As a school counselor student advocate, I would at times advocate for students and find students fearful about my advocacy. On one occasion, an African- American male student requested a schedule change that would have removed him from an honors- level class, placing him in an average- level class. After reviewing the student's academic records, speaking with teachers regarding his academic performance and potential, and reviewing the student's goal to attend college, I denied the student's request. I explained to the student that, when I compared his previous academic performance to his present performance ( e. g., lack of effort evidenced by missed assignments and poor attendance), it was clear that his poor performance was not because he could not do the work, but because he chose not to do the work. The student and his parents were not happy with my decision and went to the principal to appeal my decision. I was immediately summoned to the principal's office. After my decision. I was immediately summoned to the principal's office. After explaining how and why I made the decision I did ( sharing with the principal the information from teachers, student records, and the student's desire to attend college), the principal informed me. As a counselor you are oftentimes the student's last hope. Therefore, you should be advocating for the student. I was stunned that the principal could not see that I was being an advocate for the student. I was very confident that the student could handle the work in the upper- level course, and this course would strengthen the student's chances of being admitted into college. It was for this reason that I did not honor the student's request. In the end, the principal honored the student's request. Think: Based on your knowledge of school counseling and advocacy, how would you have handled this situation? How do the professional school counselor and the principal differ in how they perceive and use advocacy? What advocacy strategies could the school counseling program develop if this situation arises in the future?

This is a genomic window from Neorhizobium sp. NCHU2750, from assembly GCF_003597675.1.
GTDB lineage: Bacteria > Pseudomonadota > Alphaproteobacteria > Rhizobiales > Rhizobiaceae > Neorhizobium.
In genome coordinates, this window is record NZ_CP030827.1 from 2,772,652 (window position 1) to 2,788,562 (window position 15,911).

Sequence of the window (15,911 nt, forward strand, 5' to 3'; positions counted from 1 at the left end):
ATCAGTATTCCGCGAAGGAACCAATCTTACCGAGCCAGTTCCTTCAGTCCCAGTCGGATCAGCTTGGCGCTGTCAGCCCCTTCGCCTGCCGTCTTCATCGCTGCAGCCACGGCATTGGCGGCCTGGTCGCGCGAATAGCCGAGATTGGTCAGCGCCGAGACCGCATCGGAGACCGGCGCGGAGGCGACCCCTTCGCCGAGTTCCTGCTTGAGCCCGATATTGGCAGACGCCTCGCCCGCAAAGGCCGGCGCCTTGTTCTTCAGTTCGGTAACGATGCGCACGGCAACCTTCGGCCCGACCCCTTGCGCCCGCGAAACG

Based on your knowledge of school counseling and advocacy, how would you have handled this situation?
I have been in this situation many times and in the end we must acquiesce to the wishes of the parent and student. When a student approaches me with their need to change classes, one of the first things I investigate is who is in that class. If I find that it is merely a matter of them joining up with their group of friends I immediately call in the parents. I show them the student's statistics - grades, test scores and teacher recommendations, which were used to make sure that the student was placed appropriately. More than likely they will support you in the decision to keep the student enrolled in the more advanced class.
However, if they are still determined to have the student transferred out of the class, it is time to look at all of the extenuating circumstances. Don't wait for the parents to call the principal, let the principal know in advance, that there is a problem. By doing so, he/she will not be blindsided by an irate parent. You will also have his/her support to reassure the parents that the school has the best academic interests of the student ...
One's knowledge of school counseling and advocacy is clearly applied to a case.